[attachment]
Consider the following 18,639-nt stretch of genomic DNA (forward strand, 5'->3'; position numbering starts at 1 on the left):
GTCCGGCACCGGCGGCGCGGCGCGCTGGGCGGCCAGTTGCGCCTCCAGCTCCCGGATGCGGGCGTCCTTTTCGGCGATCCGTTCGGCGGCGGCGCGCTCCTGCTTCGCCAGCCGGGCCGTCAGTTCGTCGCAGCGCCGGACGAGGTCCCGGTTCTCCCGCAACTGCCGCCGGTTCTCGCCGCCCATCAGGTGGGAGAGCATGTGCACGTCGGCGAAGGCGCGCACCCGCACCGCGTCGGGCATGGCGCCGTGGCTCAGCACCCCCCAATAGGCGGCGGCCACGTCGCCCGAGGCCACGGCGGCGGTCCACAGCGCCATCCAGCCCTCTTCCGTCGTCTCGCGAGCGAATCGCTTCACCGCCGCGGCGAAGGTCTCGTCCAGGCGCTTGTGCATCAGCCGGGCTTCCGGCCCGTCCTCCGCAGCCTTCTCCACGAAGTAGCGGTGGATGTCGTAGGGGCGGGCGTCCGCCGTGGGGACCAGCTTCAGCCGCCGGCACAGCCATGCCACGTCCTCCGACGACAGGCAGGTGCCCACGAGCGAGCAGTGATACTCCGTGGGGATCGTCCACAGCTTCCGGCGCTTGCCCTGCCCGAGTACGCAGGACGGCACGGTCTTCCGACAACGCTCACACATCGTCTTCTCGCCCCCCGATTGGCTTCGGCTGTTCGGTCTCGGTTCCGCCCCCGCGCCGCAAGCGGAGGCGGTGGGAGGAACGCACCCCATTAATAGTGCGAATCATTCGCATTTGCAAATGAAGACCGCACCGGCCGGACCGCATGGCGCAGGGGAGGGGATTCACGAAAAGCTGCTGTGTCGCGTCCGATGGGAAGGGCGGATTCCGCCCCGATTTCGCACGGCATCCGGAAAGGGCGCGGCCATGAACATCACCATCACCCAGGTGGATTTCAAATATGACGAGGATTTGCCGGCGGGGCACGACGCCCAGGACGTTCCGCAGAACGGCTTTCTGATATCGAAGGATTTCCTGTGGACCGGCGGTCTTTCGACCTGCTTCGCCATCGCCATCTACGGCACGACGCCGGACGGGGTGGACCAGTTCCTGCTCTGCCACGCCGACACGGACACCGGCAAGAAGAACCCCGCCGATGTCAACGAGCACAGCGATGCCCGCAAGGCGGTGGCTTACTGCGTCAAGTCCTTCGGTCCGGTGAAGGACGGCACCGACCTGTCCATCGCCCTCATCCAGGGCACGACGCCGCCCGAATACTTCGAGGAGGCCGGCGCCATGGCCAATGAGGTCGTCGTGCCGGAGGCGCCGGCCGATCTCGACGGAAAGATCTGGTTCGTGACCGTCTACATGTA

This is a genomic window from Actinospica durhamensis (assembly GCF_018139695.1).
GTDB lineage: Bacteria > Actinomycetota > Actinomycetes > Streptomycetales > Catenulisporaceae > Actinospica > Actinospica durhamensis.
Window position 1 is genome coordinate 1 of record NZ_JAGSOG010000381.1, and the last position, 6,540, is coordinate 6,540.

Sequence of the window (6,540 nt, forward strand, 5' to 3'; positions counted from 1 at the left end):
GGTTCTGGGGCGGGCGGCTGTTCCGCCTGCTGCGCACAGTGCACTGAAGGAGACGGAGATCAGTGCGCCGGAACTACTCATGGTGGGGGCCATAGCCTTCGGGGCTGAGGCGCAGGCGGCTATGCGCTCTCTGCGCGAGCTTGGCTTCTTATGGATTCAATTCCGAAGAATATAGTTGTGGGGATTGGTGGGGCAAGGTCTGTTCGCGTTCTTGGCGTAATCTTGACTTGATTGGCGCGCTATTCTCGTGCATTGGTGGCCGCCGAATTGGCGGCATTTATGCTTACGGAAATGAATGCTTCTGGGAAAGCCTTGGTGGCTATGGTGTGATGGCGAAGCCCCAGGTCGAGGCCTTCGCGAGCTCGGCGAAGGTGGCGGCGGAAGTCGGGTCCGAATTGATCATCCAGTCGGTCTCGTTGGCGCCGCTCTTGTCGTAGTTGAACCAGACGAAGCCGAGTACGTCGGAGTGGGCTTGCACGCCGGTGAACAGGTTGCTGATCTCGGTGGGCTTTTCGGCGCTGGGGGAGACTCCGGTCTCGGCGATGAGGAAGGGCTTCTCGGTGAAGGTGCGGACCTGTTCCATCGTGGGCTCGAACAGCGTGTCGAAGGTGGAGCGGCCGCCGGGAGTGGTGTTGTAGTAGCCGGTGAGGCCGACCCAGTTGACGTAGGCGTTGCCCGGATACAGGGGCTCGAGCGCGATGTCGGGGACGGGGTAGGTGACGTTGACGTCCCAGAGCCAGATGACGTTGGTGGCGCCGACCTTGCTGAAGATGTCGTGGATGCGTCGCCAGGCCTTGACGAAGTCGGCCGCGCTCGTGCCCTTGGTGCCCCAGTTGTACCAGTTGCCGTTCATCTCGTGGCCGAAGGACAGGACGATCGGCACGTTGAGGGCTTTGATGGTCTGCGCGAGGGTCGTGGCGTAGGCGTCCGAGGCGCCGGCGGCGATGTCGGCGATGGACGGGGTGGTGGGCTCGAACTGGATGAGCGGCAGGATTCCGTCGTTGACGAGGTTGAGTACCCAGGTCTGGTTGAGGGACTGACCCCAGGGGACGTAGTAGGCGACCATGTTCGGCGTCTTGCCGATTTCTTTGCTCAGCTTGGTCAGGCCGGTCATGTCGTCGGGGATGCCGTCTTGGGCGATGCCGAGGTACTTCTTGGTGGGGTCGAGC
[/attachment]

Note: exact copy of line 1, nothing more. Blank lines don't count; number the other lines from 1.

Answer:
Consider the following 18,639-nt stretch of genomic DNA (forward strand, 5'->3'; position numbering starts at 1 on the left):